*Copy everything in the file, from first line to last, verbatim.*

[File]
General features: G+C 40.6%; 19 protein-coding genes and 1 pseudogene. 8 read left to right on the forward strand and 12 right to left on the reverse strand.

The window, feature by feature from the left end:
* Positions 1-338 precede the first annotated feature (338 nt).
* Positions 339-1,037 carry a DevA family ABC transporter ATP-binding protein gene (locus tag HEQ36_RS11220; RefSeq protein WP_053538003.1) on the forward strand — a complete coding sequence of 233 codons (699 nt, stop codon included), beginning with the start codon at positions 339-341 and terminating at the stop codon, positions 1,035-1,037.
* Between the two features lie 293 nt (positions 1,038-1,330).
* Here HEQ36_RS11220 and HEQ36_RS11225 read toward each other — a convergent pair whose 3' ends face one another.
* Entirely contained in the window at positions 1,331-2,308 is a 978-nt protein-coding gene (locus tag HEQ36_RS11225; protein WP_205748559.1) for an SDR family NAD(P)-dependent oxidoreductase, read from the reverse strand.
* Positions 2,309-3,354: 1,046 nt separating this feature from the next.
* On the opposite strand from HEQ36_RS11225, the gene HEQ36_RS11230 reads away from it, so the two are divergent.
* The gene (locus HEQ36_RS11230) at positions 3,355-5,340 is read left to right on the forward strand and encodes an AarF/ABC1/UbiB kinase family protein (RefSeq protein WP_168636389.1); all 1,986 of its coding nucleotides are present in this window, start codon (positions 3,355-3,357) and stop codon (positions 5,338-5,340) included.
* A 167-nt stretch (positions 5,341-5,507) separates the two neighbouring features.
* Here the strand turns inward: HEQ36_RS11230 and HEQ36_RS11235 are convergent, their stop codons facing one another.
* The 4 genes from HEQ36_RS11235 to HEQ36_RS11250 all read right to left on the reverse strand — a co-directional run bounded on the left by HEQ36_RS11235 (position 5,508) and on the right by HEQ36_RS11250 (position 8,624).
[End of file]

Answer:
General features: G+C 40.6%; 19 protein-coding genes and 1 pseudogene. 8 read left to right on the forward strand and 12 right to left on the reverse strand.

The window, feature by feature from the left end:
* Positions 1-338 precede the first annotated feature (338 nt).
* Positions 339-1,037 carry a DevA family ABC transporter ATP-binding protein gene (locus tag HEQ36_RS11220; RefSeq protein WP_053538003.1) on the forward strand — a complete coding sequence of 233 codons (699 nt, stop codon included), beginning with the start codon at positions 339-341 and terminating at the stop codon, positions 1,035-1,037.
* Between the two features lie 293 nt (positions 1,038-1,330).
* Here HEQ36_RS11220 and HEQ36_RS11225 read toward each other — a convergent pair whose 3' ends face one another.
* Entirely contained in the window at positions 1,331-2,308 is a 978-nt protein-coding gene (locus tag HEQ36_RS11225; protein WP_205748559.1) for an SDR family NAD(P)-dependent oxidoreductase, read from the reverse strand.
* Positions 2,309-3,354: 1,046 nt separating this feature from the next.
* On the opposite strand from HEQ36_RS11225, the gene HEQ36_RS11230 reads away from it, so the two are divergent.
* The gene (locus HEQ36_RS11230) at positions 3,355-5,340 is read left to right on the forward strand and encodes an AarF/ABC1/UbiB kinase family protein (RefSeq protein WP_168636389.1); all 1,986 of its coding nucleotides are present in this window, start codon (positions 3,355-3,357) and stop codon (positions 5,338-5,340) included.
* A 167-nt stretch (positions 5,341-5,507) separates the two neighbouring features.
* Here the strand turns inward: HEQ36_RS11230 and HEQ36_RS11235 are convergent, their stop codons facing one another.
* The 4 genes from HEQ36_RS11235 to HEQ36_RS11250 all read right to left on the reverse strand — a co-directional run bounded on the left by HEQ36_RS11235 (position 5,508) and on the right by HEQ36_RS11250 (position 8,624).